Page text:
Life Among the Never-Winged

Once upon a time I was writing a book called, "Just Another Love Letter", about angels behaving badly. Now I just quietly ask myself each day, "What the hell am I doing?"

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Location: The Rocky Mountain Empire, United States

My friends always knew I was going to hell. My only hope is that God likes good jokes and bad redheads.

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  • Tuesday, November 07, 2006

    An Excerpt from Just Another Love Letter

    In a hurry...gotta vote.

    Here's a piece of me.

    There is something that happens when we die, a mystery so secret, no writings of it even exist, though it may have been perceived in dreams, translated into snatches of song like all other truths.

    We live our lives, feel our feelings, think our thoughts, hate our enemies, love our friends. We lie, we cheat, we steal, we hurt, we heal, we cry and laugh until we can’t tell the difference anymore. We are full of energy, then less, then we become still. Or we are taken by surprise, our lives ending not at all where we though they would. Either way, all these feelings and thoughts and actions that go into making up ourselves come to an end.

    We come to an end.

    That is when it happens. The great mystery.

    There is a bird. Sometimes it is a raven, sometimes a sparrow. Sometimes a dove or a hawk. It can be any bird imagined, so long as it has wings to fly. This bird lives in each of us; we each house a secret bird. That bird has one purpose and one purpose only and it happens after we have stopped. No one can see it, but when we die, our death opens the cage, and the bird that lives within us escapes and takes a look around. It tests its wings, preparing to fledge. It will fly only once, but it will fly far, far away. After it tests its wings, it looks back down at the body where it has nested. Then carefully, oh so carefully, more carefully than a mother holding her baby for the first time, more gently than a whisper, the bird reaches back into us, searching. When it finds what it wants, the bird pulls back away from our bodies, bringing with it clenched securely but oh so gently in its beak, a long strip of paper, thin and delicate as an onion skin. When the paper is safely removed, the bird tests its wings again, waiting for the wind.

    You cannot feel the wind, much as you cannot see the bird or the paper, but the wind is real and it comes, lightly at first, not even strong enough to rustle the paper held tenderly in the bird’s beak. It grows to a breath, then a waft, a draft, a breeze, then a wind, and it is just enough to lift the bird on its fledgling flight. The bird rises, wings beating at your previous heart rate. It rides the current, up and up, so much as directions can be told in a place without directions. You could say the current carries the bird out, or in, for that matter. The paper flutters in the wind, with the beat and pulse of the wings, moving with the rhythm of the flight.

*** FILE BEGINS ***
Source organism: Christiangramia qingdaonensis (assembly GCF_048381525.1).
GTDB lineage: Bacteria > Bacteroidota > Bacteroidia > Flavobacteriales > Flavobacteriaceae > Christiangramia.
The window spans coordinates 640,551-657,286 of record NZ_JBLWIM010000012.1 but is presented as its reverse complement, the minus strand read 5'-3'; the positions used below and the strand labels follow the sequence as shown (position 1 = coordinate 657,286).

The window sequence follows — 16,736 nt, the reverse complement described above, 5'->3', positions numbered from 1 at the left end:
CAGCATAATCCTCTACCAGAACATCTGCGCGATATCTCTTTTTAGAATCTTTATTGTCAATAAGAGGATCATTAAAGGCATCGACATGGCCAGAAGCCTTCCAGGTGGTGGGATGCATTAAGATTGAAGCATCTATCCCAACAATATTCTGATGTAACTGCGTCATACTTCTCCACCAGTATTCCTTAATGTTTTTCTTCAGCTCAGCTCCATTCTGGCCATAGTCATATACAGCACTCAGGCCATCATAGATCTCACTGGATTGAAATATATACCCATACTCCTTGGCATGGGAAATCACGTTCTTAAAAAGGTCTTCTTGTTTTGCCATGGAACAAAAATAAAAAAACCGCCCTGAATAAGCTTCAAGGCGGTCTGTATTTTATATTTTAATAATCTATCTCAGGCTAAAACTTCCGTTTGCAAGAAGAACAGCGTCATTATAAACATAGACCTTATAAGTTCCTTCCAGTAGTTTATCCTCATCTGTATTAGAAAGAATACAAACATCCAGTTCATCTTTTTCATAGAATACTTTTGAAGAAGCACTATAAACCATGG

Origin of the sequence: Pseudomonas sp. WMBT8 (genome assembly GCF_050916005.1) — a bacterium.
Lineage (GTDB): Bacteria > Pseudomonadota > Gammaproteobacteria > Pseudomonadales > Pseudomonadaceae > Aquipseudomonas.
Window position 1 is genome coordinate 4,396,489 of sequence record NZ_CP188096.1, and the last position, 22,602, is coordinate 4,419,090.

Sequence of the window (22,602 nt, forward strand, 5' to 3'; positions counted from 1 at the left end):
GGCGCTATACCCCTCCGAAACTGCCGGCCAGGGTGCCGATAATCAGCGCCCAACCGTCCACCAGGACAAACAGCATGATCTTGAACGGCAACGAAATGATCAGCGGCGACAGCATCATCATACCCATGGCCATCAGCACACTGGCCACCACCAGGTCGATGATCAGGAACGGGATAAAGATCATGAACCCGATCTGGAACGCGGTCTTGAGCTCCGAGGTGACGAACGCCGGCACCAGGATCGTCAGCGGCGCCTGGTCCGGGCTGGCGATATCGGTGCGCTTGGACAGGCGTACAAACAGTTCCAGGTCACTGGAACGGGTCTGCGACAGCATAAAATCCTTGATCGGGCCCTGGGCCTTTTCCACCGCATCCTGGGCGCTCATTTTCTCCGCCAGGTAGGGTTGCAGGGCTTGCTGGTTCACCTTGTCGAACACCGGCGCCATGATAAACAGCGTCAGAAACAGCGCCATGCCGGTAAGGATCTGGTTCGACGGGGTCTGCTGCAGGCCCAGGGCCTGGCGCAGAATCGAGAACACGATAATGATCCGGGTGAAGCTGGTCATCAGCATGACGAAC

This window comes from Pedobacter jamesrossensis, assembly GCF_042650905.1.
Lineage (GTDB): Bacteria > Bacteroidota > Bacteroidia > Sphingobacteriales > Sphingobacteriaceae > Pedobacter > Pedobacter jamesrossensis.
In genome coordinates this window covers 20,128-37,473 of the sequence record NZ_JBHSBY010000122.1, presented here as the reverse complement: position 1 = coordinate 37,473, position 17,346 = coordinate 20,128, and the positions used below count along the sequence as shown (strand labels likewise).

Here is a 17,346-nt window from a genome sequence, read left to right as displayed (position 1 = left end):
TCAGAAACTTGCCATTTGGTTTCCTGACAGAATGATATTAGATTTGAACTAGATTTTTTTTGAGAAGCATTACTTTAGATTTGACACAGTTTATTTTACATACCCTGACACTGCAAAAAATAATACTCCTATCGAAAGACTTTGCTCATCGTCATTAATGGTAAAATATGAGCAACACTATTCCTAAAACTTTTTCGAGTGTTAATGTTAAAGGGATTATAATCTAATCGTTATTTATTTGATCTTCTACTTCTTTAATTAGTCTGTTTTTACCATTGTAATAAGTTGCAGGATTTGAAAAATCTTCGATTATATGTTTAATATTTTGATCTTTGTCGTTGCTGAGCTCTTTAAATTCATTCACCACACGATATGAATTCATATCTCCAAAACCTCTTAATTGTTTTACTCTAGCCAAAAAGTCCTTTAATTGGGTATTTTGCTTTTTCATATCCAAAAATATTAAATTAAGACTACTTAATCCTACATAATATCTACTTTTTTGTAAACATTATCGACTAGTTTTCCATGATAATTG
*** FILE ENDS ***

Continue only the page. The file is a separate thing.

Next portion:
The bird, your bird, for it is as singular as you were, flies to where it needs to go, carrying the paper that had been its nest mate, that had been wound up so tightly inside you. The wind carries your bird to its final destination, which is a place outside of all other places, outside of heaven, hell, purgatory, and certainly our own universe. It is a place that is never quiet, and here is why.

    The bird sees its destination at last, circles once, twice, its flight entwining with that of other birds – a feathered host of holy movement. Yes it is holy, this sight, this airborne dance, for it happens after death, yet precedes birth. Your bird spirals down toward a house built entirely of cedar, a place of sweetness. There is an opening at the top through which it flies to alight in the rafters beside other birds bearing other strips of paper. Here your bird will make its only sound; one small chirp, signaling to those who labor below that it has arrived, and that the paper it has carried such a great distance is safe.

    Some birds are made to wait, some are called down immediately. When your bird is called, it will open its wings again and glide down from the rafters to the outstretched arm of an attending angel. The angel will smile at your bird, speak soft and kindly words, stoke its feathers. No matter a nightingale or vulture, rook or robin, rest assured, your bird will be treated with compassion.

    The angel escorts your bird and your paper into the next room, where the two will be separated from each other forever. Your bird turns over the strip of paper to the angel, entrusting it into the angel’s care. If there is remorse for its loss on the part of your bird, or joy, or relief, it is not evident. The angel treats the paper just as gingerly as your bird did, holding it gently, examining it for punctures or tears; for wounds, as it were. Then also, the angel determines which instrument shall be used to play the music that is written there.

    You see, the paper has recorded your life and your life is music. It is not a song unto itself but a movement in a larger symphony that plays unending in the second room of the cedar house. It is a song of immense complexity that never repeats itself, that will not be classified, it is a hymn and a psalm and a jig and a sonata and an open-mouthed cry for life.

    The house built all of cedar is never silent. On the day that death ends, it will be silenced, and the crafting of this beautiful song will cease forever.

    The length and complexity of your music does not depend on how long you lived, but on how much you lived. There was a Zen-practicing hermit who spent eighty-five springs on earth, whose music was composed of only two stanzas, both subtle and brilliant, while the music of one gypsy child went on for hours, as intricate and convoluted as a Celtic knot.